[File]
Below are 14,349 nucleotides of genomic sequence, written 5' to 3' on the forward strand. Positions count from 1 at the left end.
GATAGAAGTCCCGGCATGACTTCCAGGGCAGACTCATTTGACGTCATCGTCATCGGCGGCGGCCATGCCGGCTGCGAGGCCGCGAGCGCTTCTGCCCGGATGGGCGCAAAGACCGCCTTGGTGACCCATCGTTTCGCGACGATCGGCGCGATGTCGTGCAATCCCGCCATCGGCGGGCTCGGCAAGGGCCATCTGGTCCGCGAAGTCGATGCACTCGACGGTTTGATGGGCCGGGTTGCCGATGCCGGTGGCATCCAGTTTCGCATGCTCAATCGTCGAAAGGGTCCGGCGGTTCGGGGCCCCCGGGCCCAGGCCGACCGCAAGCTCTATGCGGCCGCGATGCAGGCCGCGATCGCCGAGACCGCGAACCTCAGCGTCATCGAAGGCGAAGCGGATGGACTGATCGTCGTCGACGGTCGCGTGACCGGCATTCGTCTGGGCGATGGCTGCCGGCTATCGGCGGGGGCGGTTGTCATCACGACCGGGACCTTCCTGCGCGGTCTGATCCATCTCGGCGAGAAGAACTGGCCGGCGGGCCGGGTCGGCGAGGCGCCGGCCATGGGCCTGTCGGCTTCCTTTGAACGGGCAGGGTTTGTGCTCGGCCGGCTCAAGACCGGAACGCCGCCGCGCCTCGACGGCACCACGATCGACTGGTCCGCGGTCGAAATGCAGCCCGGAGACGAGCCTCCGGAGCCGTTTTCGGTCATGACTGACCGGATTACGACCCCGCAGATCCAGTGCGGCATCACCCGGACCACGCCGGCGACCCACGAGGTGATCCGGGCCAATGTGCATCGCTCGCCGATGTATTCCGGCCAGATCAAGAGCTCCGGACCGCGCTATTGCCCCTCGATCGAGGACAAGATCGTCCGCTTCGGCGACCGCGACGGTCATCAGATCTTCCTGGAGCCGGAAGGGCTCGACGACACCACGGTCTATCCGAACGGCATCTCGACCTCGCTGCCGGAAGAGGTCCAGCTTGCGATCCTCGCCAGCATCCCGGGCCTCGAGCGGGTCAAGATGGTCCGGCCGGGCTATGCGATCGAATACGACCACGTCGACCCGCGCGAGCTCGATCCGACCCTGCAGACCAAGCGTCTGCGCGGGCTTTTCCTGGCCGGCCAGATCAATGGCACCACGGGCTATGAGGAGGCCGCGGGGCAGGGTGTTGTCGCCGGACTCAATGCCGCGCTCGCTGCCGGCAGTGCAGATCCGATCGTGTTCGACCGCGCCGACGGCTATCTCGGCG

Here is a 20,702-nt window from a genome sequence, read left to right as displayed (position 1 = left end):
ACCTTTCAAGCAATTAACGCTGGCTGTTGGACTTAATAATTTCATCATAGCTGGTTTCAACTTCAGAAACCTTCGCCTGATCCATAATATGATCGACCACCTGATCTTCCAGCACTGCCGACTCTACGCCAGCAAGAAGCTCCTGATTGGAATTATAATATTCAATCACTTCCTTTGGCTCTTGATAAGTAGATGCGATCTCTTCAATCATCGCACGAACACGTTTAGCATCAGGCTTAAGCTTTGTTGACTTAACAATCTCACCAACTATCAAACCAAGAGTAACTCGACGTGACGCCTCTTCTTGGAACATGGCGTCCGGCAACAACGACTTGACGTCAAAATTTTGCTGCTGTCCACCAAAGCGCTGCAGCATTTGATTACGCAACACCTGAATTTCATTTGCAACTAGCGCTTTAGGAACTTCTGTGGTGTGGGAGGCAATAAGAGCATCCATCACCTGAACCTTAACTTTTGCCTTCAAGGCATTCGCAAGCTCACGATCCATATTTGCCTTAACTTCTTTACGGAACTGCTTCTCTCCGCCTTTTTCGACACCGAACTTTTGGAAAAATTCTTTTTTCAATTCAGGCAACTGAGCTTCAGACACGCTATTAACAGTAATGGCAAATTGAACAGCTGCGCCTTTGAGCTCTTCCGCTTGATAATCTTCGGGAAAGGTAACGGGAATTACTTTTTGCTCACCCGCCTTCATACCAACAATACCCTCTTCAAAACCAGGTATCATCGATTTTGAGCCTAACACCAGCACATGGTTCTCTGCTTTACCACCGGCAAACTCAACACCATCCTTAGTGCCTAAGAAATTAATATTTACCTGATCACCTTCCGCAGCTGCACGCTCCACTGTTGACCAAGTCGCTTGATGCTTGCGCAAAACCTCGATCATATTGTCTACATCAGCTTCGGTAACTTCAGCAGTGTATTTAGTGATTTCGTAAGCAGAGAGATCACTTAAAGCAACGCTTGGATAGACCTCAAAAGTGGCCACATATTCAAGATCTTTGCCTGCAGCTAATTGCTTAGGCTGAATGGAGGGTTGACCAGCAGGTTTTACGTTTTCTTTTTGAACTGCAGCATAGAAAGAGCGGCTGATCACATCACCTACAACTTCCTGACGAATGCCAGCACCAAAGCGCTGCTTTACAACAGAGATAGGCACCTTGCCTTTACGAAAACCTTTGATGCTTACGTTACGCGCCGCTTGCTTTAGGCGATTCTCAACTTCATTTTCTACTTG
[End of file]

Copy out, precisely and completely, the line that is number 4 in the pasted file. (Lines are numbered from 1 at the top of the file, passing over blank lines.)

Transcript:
ACCTTTCAAGCAATTAACGCTGGCTGTTGGACTTAATAATTTCATCATAGCTGGTTTCAACTTCAGAAACCTTCGCCTGATCCATAATATGATCGACCACCTGATCTTCCAGCACTGCCGACTCTACGCCAGCAAGAAGCTCCTGATTGGAATTATAATATTCAATCACTTCCTTTGGCTCTTGATAAGTAGATGCGATCTCTTCAATCATCGCACGAACACGTTTAGCATCAGGCTTAAGCTTTGTTGACTTAACAATCTCACCAACTATCAAACCAAGAGTAACTCGACGTGACGCCTCTTCTTGGAACATGGCGTCCGGCAACAACGACTTGACGTCAAAATTTTGCTGCTGTCCACCAAAGCGCTGCAGCATTTGATTACGCAACACCTGAATTTCATTTGCAACTAGCGCTTTAGGAACTTCTGTGGTGTGGGAGGCAATAAGAGCATCCATCACCTGAACCTTAACTTTTGCCTTCAAGGCATTCGCAAGCTCACGATCCATATTTGCCTTAACTTCTTTACGGAACTGCTTCTCTCCGCCTTTTTCGACACCGAACTTTTGGAAAAATTCTTTTTTCAATTCAGGCAACTGAGCTTCAGACACGCTATTAACAGTAATGGCAAATTGAACAGCTGCGCCTTTGAGCTCTTCCGCTTGATAATCTTCGGGAAAGGTAACGGGAATTACTTTTTGCTCACCCGCCTTCATACCAACAATACCCTCTTCAAAACCAGGTATCATCGATTTTGAGCCTAACACCAGCACATGGTTCTCTGCTTTACCACCGGCAAACTCAACACCATCCTTAGTGCCTAAGAAATTAATATTTACCTGATCACCTTCCGCAGCTGCACGCTCCACTGTTGACCAAGTCGCTTGATGCTTGCGCAAAACCTCGATCATATTGTCTACATCAGCTTCGGTAACTTCAGCAGTGTATTTAGTGATTTCGTAAGCAGAGAGATCACTTAAAGCAACGCTTGGATAGACCTCAAAAGTGGCCACATATTCAAGATCTTTGCCTGCAGCTAATTGCTTAGGCTGAATGGAGGGTTGACCAGCAGGTTTTACGTTTTCTTTTTGAACTGCAGCATAGAAAGAGCGGCTGATCACATCACCTACAACTTCCTGACGAATGCCAGCACCAAAGCGCTGCTTTACAACAGAGATAGGCACCTTGCCTTTACGAAAACCTTTGATGCTTACGTTACGCGCCGCTTGCTTTAGGCGATTCTCAACTTCATTTTCTACTTG